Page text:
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Dental Fear and Anxiety in Children

 
Dentists use techniques to prevent dental fear.

Everyone knows that children are impressionable, and many people who avoid dental care as adults recall traumatic experiences at the dentist as children. Unfortunately, the absence of routine dental care can cause painful infections of the teeth and gums, discolored and broken teeth, and bad breath. Fear of the dentist is a major reason for dental neglect, and can almost always be avoided.

The conduct of the dentist is directly related to the development of dental fear in children and adults. The past experience that causes the most fear is the memory of a dentist causing pain during dental treatments and then humiliating the person when they complained. The dentist saying denigrating things like, "This isn't hurting you," or "Stop being a baby" compound the painful experience at the dental office. Even though the pain from the treatment fades quickly, the insensitive comments made by the dentist continue to live on in the minds of the children and are often carried through to adulthood.

There are several ways dentists can improve dental visits for children:

  • The dentist should be sensitive to the needs of each individual child. Patience and care during treatment will prevent anxiety in future visits.
  • Dentists should encourage parents to bring their children to the dentist by age two, or earlier if there is noticeable discoloration of the baby teeth or if the child is signaling pain. The sooner the child is seen, the less likely the child will have extensive dental problems.
  • If dental treatment is required, the dentist should usually start with the procedure that will be easiest for the child to tolerate. This allows the child to build confidence for future visits.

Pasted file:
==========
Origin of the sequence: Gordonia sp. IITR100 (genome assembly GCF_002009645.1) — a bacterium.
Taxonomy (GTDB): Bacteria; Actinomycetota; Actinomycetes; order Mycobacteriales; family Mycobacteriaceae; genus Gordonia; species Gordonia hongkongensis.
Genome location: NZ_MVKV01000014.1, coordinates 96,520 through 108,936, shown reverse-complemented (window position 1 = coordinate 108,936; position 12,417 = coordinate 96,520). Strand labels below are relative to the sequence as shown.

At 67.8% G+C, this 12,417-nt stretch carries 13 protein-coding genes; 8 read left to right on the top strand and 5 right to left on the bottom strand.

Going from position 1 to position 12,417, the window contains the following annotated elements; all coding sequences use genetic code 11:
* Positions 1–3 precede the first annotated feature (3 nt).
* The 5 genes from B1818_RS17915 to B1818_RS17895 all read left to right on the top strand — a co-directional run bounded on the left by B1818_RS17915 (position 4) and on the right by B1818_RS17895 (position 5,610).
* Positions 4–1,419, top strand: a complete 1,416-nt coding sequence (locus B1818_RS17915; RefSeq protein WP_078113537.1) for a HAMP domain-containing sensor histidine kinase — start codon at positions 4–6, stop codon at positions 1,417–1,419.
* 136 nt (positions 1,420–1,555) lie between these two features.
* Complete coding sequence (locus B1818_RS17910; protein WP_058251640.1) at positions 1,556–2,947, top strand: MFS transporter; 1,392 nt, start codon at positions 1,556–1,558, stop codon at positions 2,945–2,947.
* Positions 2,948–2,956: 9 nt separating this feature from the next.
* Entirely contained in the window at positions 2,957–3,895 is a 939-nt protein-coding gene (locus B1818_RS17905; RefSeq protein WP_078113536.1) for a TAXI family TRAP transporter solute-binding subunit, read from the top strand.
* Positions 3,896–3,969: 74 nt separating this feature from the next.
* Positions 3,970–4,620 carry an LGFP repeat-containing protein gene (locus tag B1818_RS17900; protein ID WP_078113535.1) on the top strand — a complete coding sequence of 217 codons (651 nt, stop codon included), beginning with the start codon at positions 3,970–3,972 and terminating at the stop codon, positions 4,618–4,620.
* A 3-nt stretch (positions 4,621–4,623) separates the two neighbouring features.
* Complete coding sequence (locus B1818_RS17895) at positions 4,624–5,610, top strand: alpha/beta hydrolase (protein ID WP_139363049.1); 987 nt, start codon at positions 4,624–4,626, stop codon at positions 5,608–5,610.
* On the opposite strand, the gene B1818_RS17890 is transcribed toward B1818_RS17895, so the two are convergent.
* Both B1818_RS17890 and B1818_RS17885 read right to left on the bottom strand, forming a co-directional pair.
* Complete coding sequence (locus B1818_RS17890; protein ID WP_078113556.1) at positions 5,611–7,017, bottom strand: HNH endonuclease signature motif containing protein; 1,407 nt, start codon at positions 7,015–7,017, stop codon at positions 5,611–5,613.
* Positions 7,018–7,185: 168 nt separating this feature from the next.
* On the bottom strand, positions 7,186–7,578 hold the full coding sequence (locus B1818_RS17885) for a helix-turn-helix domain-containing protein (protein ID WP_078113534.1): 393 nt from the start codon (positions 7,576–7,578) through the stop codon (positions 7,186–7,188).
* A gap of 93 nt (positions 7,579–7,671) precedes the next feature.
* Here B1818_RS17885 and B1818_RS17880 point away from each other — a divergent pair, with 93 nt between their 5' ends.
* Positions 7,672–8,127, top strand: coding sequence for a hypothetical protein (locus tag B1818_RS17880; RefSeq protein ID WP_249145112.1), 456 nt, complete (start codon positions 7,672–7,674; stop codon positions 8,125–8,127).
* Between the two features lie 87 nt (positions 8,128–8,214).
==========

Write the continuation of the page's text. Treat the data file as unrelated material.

• The dentist should avoid giving local anesthesia for simple fillings, if possible. Newer technologies, like air abrasion and lasers, can effectively remove tooth decay in many cases, avoiding the fear-evoking needle and the prolonged feeling of numbness.
  • The dentist should consider conservative treatment for children's baby teeth. Treatment that is less involved, takes less time, and causes less discomfort is also less likely to contribute to fear and avoidance of the dentist in the future.
  • Having a television in the treatment room with an age appropriate station will help children cope with the clinical setting of the dental office. A small toy after successful treatment gives the child something positive to associate with their dental visit.
  • Children who need extensive dental care or those that can not be managed by the family dentist may best be treated by a specialist called a Pedodontist.

Do you think you might have a problem with dental anxiety? Don't wait until it gets worse - call us at 1-866-970-0441 to find a great dentist today.

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